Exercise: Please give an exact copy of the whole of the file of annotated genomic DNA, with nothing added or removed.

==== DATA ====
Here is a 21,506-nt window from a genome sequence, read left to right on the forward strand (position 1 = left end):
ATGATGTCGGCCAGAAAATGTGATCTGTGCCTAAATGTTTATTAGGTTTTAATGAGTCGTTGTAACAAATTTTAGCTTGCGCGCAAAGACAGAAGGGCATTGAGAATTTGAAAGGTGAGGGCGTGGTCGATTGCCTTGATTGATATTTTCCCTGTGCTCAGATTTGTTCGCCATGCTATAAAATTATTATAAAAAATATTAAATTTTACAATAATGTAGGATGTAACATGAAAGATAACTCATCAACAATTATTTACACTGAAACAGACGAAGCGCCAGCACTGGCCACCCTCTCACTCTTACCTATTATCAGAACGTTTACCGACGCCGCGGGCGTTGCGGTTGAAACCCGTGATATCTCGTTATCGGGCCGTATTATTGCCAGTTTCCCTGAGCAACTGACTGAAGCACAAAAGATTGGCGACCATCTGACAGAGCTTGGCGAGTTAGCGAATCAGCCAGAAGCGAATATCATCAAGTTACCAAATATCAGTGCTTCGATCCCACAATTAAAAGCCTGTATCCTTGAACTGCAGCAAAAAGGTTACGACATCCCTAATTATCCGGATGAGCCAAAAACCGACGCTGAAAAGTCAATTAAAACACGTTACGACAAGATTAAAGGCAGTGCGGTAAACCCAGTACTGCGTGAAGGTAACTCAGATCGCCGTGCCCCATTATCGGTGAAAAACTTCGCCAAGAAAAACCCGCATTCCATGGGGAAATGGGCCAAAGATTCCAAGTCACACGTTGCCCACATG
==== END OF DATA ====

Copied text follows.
Here is a 21,506-nt window from a genome sequence, read left to right on the forward strand (position 1 = left end):
ATGATGTCGGCCAGAAAATGTGATCTGTGCCTAAATGTTTATTAGGTTTTAATGAGTCGTTGTAACAAATTTTAGCTTGCGCGCAAAGACAGAAGGGCATTGAGAATTTGAAAGGTGAGGGCGTGGTCGATTGCCTTGATTGATATTTTCCCTGTGCTCAGATTTGTTCGCCATGCTATAAAATTATTATAAAAAATATTAAATTTTACAATAATGTAGGATGTAACATGAAAGATAACTCATCAACAATTATTTACACTGAAACAGACGAAGCGCCAGCACTGGCCACCCTCTCACTCTTACCTATTATCAGAACGTTTACCGACGCCGCGGGCGTTGCGGTTGAAACCCGTGATATCTCGTTATCGGGCCGTATTATTGCCAGTTTCCCTGAGCAACTGACTGAAGCACAAAAGATTGGCGACCATCTGACAGAGCTTGGCGAGTTAGCGAATCAGCCAGAAGCGAATATCATCAAGTTACCAAATATCAGTGCTTCGATCCCACAATTAAAAGCCTGTATCCTTGAACTGCAGCAAAAAGGTTACGACATCCCTAATTATCCGGATGAGCCAAAAACCGACGCTGAAAAGTCAATTAAAACACGTTACGACAAGATTAAAGGCAGTGCGGTAAACCCAGTACTGCGTGAAGGTAACTCAGATCGCCGTGCCCCATTATCGGTGAAAAACTTCGCCAAGAAAAACCCGCATTCCATGGGGAAATGGGCCAAAGATTCCAAGTCACACGTTGCCCACATG